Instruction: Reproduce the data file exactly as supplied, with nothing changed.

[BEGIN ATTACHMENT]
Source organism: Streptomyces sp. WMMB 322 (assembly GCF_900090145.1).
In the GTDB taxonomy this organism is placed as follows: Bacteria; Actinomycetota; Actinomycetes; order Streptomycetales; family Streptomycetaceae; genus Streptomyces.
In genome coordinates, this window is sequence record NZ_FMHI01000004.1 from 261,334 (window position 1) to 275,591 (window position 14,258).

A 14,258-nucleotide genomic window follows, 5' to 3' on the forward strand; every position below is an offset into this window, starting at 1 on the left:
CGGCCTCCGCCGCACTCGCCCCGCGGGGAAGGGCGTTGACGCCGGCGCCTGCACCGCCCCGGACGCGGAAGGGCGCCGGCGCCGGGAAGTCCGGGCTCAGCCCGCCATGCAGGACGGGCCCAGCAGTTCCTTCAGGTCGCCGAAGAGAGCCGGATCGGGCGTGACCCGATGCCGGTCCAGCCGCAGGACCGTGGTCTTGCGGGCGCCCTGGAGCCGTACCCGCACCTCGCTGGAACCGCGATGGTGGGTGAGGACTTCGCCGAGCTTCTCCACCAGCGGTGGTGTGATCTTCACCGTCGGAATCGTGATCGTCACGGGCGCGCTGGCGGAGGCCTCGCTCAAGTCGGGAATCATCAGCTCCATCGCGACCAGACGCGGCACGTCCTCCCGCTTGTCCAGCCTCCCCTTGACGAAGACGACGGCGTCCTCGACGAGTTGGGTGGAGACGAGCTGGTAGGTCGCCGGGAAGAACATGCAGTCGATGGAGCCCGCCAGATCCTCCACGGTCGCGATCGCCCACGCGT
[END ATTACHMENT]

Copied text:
Source organism: Streptomyces sp. WMMB 322 (assembly GCF_900090145.1).
In the GTDB taxonomy this organism is placed as follows: Bacteria; Actinomycetota; Actinomycetes; order Streptomycetales; family Streptomycetaceae; genus Streptomyces.
In genome coordinates, this window is sequence record NZ_FMHI01000004.1 from 261,334 (window position 1) to 275,591 (window position 14,258).

A 14,258-nucleotide genomic window follows, 5' to 3' on the forward strand; every position below is an offset into this window, starting at 1 on the left:
CGGCCTCCGCCGCACTCGCCCCGCGGGGAAGGGCGTTGACGCCGGCGCCTGCACCGCCCCGGACGCGGAAGGGCGCCGGCGCCGGGAAGTCCGGGCTCAGCCCGCCATGCAGGACGGGCCCAGCAGTTCCTTCAGGTCGCCGAAGAGAGCCGGATCGGGCGTGACCCGATGCCGGTCCAGCCGCAGGACCGTGGTCTTGCGGGCGCCCTGGAGCCGTACCCGCACCTCGCTGGAACCGCGATGGTGGGTGAGGACTTCGCCGAGCTTCTCCACCAGCGGTGGTGTGATCTTCACCGTCGGAATCGTGATCGTCACGGGCGCGCTGGCGGAGGCCTCGCTCAAGTCGGGAATCATCAGCTCCATCGCGACCAGACGCGGCACGTCCTCCCGCTTGTCCAGCCTCCCCTTGACGAAGACGACGGCGTCCTCGACGAGTTGGGTGGAGACGAGCTGGTAGGTCGCCGGGAAGAACATGCAGTCGATGGAGCCCGCCAGATCCTCCACGGTCGCGATCGCCCACGCGT